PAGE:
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Safer Riding For Motorcycle Travellers

By Edited Aug 22, 2016 0 0

Safety Issues for Motorcycle Riders

Motorcycles, mopeds and scooters are cheaper than cars and a fun way of getting from A to B. However, people who ride these machines are among the most vulnerable on the road and widely over-represented in road trauma statistics. Defensive driving is only one of several factors which can assist in preventing motorcycle accidents.

In 2010, Western Australia held a series of Motorcycle and Scooter Safety Forums. These were hosted by the Royal Automobile Club (RAC) and consisted of a series of think tanks designed to identify key concerns and areas for improvement. Road and motorcycle design, licensing, policing and road user behaviour were all explored.

The WA Office of Road Safety regards the rider’s helmet and clothing as part of the body of the vehicle due to the vital role they play in protecting the rider from the road.

Motorbike Safety Gear

At just 20 kilometres an hour, hitting the ground will see heavy denim shredding in just 0.6 of a second. In Australia, while wearing helmets is compulsory, wearing other protective clothing is not. Coming off a bike wearing only helmet, shorts and thongs can mean a very serious outcome, even at slow speed.

Inexperienced riders and those riding scooters and mopeds were believed to be less aware of the risks involved in not donning proper protective clothing.

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Good clothing can make a huge difference in the event of an accident. Buy the very best you can afford. There are not too many second chances when you have an accident on your bike.

Make sure your whole body is protected. Use impact protectors over the knees and elbows. When buying new gear, check the seams. There should be more than one row of stitching on all seams. External pockets and straps become tear points and can snag during a crash. Avoid them as much as possible. Don’t place items in pockets that could cause injury during an accident.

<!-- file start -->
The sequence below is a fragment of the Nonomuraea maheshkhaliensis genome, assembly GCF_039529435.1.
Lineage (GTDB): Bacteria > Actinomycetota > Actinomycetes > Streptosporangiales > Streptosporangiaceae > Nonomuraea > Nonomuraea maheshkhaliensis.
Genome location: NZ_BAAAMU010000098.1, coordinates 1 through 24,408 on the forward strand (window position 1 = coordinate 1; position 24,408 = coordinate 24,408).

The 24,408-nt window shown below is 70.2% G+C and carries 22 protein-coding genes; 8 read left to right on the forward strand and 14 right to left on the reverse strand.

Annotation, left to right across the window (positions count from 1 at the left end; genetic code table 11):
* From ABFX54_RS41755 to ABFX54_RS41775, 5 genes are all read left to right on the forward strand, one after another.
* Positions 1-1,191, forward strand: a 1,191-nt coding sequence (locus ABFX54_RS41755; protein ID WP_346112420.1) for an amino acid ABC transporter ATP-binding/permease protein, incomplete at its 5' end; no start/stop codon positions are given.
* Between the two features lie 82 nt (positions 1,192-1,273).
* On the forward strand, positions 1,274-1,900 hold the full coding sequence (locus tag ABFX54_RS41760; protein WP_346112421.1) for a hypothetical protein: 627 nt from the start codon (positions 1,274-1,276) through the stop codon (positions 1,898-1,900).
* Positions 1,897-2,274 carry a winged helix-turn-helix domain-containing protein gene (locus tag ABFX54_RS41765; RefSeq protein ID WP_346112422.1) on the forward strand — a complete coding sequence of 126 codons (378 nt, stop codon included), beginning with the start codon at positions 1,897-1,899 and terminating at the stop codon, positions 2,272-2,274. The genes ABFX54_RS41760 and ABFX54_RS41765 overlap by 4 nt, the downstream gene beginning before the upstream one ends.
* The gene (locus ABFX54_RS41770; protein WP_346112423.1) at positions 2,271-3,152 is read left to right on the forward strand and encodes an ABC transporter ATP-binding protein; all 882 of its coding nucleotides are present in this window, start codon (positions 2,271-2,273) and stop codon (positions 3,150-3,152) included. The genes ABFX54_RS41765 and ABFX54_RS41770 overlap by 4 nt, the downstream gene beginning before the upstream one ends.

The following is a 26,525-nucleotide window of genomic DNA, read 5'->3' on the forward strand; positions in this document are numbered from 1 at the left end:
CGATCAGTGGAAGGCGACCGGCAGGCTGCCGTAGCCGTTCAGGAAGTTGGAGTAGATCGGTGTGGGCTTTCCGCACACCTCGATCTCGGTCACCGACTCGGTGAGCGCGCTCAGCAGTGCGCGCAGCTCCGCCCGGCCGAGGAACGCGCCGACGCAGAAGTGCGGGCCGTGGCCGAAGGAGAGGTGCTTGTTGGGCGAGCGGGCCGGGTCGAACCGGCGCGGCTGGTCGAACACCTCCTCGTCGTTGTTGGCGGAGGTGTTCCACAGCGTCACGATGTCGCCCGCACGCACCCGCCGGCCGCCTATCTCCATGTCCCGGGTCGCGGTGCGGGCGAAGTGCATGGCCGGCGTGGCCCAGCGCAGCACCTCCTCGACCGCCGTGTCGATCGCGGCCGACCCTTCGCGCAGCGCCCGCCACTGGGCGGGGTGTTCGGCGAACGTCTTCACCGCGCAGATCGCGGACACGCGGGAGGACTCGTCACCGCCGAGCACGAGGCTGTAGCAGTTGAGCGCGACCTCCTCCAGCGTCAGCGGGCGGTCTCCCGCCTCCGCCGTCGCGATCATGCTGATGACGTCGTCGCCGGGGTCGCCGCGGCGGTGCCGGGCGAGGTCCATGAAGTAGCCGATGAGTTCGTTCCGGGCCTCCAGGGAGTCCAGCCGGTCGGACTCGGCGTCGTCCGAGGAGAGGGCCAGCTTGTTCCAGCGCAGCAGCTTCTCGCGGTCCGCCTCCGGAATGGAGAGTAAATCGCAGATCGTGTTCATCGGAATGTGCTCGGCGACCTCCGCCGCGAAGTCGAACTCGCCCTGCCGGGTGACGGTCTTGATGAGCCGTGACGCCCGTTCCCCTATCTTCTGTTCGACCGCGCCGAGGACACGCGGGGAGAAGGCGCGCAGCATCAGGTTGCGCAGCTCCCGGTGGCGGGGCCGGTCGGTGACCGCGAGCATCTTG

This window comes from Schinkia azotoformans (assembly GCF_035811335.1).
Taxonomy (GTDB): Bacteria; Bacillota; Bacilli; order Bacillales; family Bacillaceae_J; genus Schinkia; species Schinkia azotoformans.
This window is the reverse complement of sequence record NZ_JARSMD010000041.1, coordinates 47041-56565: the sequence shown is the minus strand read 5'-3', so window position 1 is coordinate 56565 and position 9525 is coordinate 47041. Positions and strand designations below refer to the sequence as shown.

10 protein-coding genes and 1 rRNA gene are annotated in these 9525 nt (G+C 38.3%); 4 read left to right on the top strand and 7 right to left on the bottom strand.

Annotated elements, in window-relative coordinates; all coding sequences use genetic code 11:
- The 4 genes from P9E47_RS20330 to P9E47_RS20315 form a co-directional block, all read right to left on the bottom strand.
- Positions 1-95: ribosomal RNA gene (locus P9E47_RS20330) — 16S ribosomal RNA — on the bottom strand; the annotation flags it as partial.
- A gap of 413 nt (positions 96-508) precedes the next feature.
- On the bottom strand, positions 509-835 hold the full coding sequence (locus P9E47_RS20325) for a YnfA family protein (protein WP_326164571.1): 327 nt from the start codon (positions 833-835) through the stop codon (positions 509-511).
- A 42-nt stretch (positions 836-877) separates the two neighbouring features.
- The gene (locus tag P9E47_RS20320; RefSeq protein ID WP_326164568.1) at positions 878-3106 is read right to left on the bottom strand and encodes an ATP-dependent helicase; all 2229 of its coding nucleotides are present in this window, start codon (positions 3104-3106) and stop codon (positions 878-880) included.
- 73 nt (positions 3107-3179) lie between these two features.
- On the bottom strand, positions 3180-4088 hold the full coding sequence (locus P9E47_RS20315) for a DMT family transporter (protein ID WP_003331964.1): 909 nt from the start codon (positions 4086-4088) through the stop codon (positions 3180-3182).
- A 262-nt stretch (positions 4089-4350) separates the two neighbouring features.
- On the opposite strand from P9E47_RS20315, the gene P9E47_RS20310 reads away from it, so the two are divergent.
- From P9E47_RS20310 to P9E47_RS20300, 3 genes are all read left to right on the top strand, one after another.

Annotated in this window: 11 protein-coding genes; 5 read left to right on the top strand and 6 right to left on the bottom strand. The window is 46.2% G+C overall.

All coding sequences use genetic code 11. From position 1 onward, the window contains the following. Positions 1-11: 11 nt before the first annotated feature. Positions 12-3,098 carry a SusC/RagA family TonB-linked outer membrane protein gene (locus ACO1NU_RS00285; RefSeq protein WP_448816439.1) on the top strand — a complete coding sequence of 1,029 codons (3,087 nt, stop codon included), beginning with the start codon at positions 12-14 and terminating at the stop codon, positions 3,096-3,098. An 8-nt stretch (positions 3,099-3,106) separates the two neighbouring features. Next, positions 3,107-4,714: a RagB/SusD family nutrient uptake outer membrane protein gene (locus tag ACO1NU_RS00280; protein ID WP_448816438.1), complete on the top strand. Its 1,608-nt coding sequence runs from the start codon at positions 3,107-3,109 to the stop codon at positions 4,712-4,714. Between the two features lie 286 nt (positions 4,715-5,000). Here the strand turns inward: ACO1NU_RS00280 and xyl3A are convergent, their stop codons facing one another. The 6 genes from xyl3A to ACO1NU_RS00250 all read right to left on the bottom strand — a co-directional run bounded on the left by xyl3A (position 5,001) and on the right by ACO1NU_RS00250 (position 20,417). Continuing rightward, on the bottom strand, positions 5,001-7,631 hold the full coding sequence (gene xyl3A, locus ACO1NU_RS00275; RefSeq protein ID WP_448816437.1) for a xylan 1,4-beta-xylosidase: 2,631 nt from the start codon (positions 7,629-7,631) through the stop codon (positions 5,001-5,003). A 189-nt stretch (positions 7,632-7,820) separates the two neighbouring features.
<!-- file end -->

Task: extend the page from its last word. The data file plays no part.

Riding a bike can be a cold experience. Look for insulated, waterproof and windproof materials for maximum comfort. On the other hand, reflective and/or light coloured clothing and ventilation will prevent discomfort from being too hot. Buy good-fitting gear that will stay in place should you fall.

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Training
Avoiding accidents while riding a motorcycle requires a different set of skills to avoiding accidents in a car. Currently, in Western Australia, anyone with a motor vehicle license can get a learner’s permit and ride a (up to) a 250cc motorcycles with no further training or restrictions. By the end of 2012, it is expected that laws will have been passed making it mandatory for learners to have formal training.

Mopeds in particular are easily available and, following a quick lesson by the dealer, the purchaser is out on the road. This is a recipe for disaster. Motorcycles and scooters are sometimes simply not seen by those in cars and riders need to be particularly alert at all times.

Safety features
Anti-lock braking (ABS) is virtually standard now on new cars sold in Australia. However, unlike the rates in the US and Europe, only about 20% of bikes sold in Australia have this feature. ABS brakes would help prevent motorcycle accidents.

There are several measures being put in place following the Forums. These include educating all road users to be aware of motorcyclists, improving road design and the provision of a motorcycle expert on WA’s fatal accident investigation teams.

If you ride a motorcycle, you owe it to yourself and your family to take precautions and be aware of safety measures.

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